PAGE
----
Modern Dietary Laws?

I grew up in a Jewish home where I learned to know that we weren’t supposed to eat ham, shrimp or lobster … but we did … well … not on the holidays of Passover or Chanukah.  Perhaps that is why I thought it was hilarious when I saw the pictured announcement of a Kosher ham in the supermarket.

To that point, a friend at my church asked me whether I was uncomfortable serving bacon to 600 people at a morning breakfast event called “Pastor’s Pancakes?”  I replied, “not half as much as not charging for it!”

The origins of these dietary laws can generally be traced to healthy diets.  Outlaw the stuff that leads to diseases and people will live longer and better.  Some of the Kosher laws were especially prescient for times when refrigeration and other forms of food preservation were not available.

But now that we are living in a world with so many people, we are looking at the very real questions of whether we can meet the needs of a growing population with safe drinking water and food.  Hence, the serious interest in plant based protein substitutes.

However, the average American is in love with their burgers and when President Biden even suggested we cut down by one a month we saw outrage.  How to we move towards a more sustainable diet?  Do we outlaw some foods, ration others, or possibly begin the gradual hard work of reeducating people to turn over the demand curve?  None of these seem realistic.

We do live in a free society where choices about food and drink are left to the markets.  If lobster was $100 a pound fewer people would eat it.  So, you could tax this, much like cigarettes … yet all too many people still choose to smoke.

You could restrict water use so that the free markets do a better job of deciding what and where they grow food … that would help out enormously in the Western US because the water use laws there fail to reflect the value.  But, I don’t think I am surprising anyone by suggesting that attempting to restrict water use out west is likely tilting at windmills, even though it is absolutely the right idea.

How are we going to manage our food and water supplies?  These are really tough questions, and they will impact our society a lot more than worrying so much about our carbon and methane emissions.

So, why are we so proud of passing almost meaningless and costly climate legislation?  Is it perhaps because we do not have the political will to tackle meaningful issues?  Or, is it because those in politics know they have no large or powerful constituencies to just do the right thing any longer?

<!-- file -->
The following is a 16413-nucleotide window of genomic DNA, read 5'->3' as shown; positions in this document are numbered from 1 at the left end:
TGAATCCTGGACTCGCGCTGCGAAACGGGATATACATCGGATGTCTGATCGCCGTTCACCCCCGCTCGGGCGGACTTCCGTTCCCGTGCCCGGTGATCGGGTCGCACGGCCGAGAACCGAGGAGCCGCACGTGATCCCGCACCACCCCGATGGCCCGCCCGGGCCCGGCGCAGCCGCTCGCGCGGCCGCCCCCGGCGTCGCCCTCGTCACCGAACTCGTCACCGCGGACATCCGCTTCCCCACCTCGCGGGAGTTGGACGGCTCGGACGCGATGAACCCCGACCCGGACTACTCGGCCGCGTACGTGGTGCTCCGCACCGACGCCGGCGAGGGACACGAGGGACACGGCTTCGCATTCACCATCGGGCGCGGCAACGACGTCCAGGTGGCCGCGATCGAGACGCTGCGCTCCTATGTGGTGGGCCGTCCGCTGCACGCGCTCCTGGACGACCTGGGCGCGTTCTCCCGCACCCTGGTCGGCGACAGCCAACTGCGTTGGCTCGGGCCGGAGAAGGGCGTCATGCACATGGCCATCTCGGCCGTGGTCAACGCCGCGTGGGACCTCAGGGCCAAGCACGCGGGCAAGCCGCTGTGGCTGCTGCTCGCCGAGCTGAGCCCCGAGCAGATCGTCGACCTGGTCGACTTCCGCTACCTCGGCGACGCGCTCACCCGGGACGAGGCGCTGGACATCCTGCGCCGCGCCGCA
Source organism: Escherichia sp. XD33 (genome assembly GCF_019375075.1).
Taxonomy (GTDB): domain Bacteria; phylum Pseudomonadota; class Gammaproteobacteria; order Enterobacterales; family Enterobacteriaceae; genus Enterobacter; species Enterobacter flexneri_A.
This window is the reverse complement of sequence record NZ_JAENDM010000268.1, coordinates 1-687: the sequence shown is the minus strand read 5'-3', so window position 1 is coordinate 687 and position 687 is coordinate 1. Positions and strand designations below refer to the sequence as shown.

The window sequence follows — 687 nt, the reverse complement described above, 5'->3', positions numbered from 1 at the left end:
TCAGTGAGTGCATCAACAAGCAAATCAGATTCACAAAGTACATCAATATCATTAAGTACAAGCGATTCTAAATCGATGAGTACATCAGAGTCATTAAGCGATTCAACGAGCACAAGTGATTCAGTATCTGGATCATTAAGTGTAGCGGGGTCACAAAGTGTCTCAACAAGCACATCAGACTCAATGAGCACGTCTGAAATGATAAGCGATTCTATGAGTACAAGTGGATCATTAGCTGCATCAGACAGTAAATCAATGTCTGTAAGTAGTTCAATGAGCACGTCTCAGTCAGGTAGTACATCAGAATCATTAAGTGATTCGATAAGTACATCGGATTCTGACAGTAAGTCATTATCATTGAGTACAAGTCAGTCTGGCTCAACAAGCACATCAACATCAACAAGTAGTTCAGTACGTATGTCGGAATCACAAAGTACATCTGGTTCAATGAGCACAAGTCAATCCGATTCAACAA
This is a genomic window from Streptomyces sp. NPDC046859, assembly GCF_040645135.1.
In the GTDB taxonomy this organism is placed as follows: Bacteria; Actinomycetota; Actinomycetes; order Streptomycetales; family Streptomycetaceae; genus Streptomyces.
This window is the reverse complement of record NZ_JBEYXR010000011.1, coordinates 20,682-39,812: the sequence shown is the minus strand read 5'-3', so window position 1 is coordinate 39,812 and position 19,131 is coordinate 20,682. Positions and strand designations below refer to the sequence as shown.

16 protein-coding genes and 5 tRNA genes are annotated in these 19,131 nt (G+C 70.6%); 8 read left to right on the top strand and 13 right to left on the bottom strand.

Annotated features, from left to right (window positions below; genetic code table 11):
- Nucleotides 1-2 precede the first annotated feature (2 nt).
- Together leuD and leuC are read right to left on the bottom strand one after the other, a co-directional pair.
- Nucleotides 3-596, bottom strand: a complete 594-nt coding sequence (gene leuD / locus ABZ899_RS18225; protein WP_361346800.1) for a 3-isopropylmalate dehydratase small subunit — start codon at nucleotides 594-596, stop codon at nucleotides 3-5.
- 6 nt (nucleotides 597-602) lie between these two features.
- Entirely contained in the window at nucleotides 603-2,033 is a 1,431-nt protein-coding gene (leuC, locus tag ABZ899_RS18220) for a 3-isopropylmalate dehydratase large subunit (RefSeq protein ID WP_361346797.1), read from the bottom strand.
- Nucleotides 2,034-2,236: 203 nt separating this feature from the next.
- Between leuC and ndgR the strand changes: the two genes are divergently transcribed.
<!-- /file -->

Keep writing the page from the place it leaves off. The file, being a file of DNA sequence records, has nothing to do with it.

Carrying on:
Least Cost Carbon Accountability

It seems like only yesterday that the electricity industry faced a supply side crisis.  Every time they built a new power plant it was more and more costly.  So, at the prodding of Amory Lovins and others the world considered demand (consumer energy use) side alternatives to the supply side bias that dominated energy company planning.

The mathematical framework was called least cost planning or integrated resource planning and included an expanded portfolio of alternatives which for the first time included energy efficiency.  They were right… it was far less expensive to consider helping and paying some of the cost of customer energy efficiency upgrades than to build power plants.

But, there were other efforts as well included in the plans… like improving the efficiency of things consumers bought.  Through these efforts refrigerators were designed that used only about 25% of the energy and lighting energy was reduced to about 5-10% of the historical energy consumption.

The impacts of all these changes have been a significant positive on our energy use.  And, along the way the early investments in solar and wind have now matured and become cost effective to include in the supply side of the equation. Batteries are coming along and will certainly be an increasing member of the portfolio.

So, here we are after all these years and we now have another metric to include in our math: carbon.

Well then, the first step is to define the accounting of that as a member of the portfolio.  We should consider the carbon emitted by the operation of the device along with the carbon footprint for the production of the device itself along with the carbon footprint for the recycle or disposal.

Really… is that really the right question any longer?  Shouldn’t we ask what the alternative is to even have that at all?

It seems we have to go back to the planning basics for society itself including whether we need to control populations.  China did that for years and has recently changed its policy, but the single child policy was law for decades.  Are we going to consider this option?  After all, we have to plan for the water, food, education, and protection of people in our modern society.

No Joel… we can’t touch that in our free society with life liberty and the pursuit of happiness as our bedrock for decisions.

Well then, we need to define what it means to have a home for people to keep them off the streets and to feed, cloth and keep them healthy.  Are the methods we use today sustainable over time or do we need to rethink how we design communities?  Isn’t that more responsible than just thinking we can build the energy and infrastructure to perpetuate our previous assumptions?

No Joel… we tried asking people to eat one less hamburger and that blew up in our faces.  We know that a vegan diet is healthier but see the previous statements about life, liberty, and the pursuit of happiness.  We can’t ask people to change behaviors like this.

Then, we better be prepared to spend a lot more money to solve the problem.


Electrification aka “whatever you do, don’t throw me in the briar patch!”

I grew up with the Uncle Remus story of a rabbit who becomes trapped and faces certain death by a fox to whom he pleads “You can do whatever you want with me.  Just, whatever you do, don’t throw me in the briar patch!”  Of course, this reverse psychology works in many cases and certainly did in this story.

Rabbits are completely comfortable, safe, and secure if they are in a briar patch.  So, Joel, why do you parallel electrification to this story?